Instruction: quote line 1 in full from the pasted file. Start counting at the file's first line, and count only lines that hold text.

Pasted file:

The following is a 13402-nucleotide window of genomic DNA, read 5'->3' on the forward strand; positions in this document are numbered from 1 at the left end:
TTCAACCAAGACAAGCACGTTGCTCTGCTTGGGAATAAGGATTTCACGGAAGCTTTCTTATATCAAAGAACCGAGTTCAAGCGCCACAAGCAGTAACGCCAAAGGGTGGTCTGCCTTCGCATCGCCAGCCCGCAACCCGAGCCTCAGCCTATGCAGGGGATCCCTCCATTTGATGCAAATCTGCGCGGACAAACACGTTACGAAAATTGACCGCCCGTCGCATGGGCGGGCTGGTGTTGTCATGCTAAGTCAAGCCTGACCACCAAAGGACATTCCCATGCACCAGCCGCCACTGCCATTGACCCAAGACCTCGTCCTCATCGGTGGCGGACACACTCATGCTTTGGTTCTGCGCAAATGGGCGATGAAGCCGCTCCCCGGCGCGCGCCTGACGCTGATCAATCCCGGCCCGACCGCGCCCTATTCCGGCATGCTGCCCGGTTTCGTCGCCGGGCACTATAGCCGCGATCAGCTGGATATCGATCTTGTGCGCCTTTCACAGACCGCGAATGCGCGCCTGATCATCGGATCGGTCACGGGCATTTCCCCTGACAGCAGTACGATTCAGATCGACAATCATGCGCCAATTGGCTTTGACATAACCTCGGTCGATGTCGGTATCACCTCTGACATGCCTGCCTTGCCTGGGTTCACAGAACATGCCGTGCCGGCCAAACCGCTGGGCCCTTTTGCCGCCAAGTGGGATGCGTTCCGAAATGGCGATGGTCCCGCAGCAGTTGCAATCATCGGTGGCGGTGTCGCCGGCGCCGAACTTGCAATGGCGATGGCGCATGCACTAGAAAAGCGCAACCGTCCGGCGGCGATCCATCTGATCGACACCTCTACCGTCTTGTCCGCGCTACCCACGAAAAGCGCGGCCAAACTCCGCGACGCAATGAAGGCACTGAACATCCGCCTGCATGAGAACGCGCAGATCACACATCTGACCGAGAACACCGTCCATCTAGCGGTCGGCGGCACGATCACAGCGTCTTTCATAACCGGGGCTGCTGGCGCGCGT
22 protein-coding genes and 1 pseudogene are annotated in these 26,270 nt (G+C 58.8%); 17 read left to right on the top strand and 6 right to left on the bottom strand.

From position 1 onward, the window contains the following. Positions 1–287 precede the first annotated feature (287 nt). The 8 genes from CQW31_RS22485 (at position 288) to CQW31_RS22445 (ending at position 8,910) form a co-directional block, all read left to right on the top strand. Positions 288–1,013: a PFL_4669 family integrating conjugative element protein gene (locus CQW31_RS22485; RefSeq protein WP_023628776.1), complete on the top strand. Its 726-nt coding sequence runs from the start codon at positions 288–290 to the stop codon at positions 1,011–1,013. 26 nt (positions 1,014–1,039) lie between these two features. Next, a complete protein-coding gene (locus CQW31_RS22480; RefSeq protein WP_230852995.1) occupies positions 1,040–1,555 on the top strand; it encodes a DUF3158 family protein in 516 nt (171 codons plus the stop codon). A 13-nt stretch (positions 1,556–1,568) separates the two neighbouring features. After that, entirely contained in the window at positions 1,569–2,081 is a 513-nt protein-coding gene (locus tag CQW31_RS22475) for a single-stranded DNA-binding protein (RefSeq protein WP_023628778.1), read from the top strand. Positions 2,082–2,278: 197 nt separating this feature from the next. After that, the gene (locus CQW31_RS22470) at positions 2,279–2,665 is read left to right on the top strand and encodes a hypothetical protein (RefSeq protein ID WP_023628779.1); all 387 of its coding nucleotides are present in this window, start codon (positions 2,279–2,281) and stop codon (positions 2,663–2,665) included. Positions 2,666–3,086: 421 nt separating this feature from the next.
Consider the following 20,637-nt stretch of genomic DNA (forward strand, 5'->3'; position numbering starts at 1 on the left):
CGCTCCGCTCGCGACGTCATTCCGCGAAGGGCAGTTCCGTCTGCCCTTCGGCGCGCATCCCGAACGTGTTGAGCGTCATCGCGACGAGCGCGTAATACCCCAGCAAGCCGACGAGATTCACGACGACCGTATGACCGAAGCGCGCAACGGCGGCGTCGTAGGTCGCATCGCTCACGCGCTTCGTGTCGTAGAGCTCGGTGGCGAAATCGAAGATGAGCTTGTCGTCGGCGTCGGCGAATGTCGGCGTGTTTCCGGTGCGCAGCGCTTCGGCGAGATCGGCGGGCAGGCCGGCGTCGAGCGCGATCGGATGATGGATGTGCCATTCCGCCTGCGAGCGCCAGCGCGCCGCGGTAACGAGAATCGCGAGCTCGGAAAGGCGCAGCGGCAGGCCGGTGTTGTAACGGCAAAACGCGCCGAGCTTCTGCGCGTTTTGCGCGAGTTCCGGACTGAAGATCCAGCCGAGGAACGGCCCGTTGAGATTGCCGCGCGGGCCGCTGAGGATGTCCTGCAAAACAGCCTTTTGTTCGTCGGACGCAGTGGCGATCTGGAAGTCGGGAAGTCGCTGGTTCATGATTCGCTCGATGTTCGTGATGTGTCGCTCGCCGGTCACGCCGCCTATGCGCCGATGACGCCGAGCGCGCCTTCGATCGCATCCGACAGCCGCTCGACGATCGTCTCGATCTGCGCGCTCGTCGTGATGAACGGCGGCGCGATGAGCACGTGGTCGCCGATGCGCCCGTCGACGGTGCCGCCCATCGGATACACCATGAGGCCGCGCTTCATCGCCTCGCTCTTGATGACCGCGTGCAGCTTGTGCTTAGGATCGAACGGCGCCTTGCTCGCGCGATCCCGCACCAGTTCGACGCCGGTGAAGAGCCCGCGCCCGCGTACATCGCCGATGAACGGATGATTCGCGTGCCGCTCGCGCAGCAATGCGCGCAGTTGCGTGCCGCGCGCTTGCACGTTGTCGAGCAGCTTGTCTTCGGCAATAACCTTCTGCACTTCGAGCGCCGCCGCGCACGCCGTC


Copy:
The following is a 13402-nucleotide window of genomic DNA, read 5'->3' on the forward strand; positions in this document are numbered from 1 at the left end: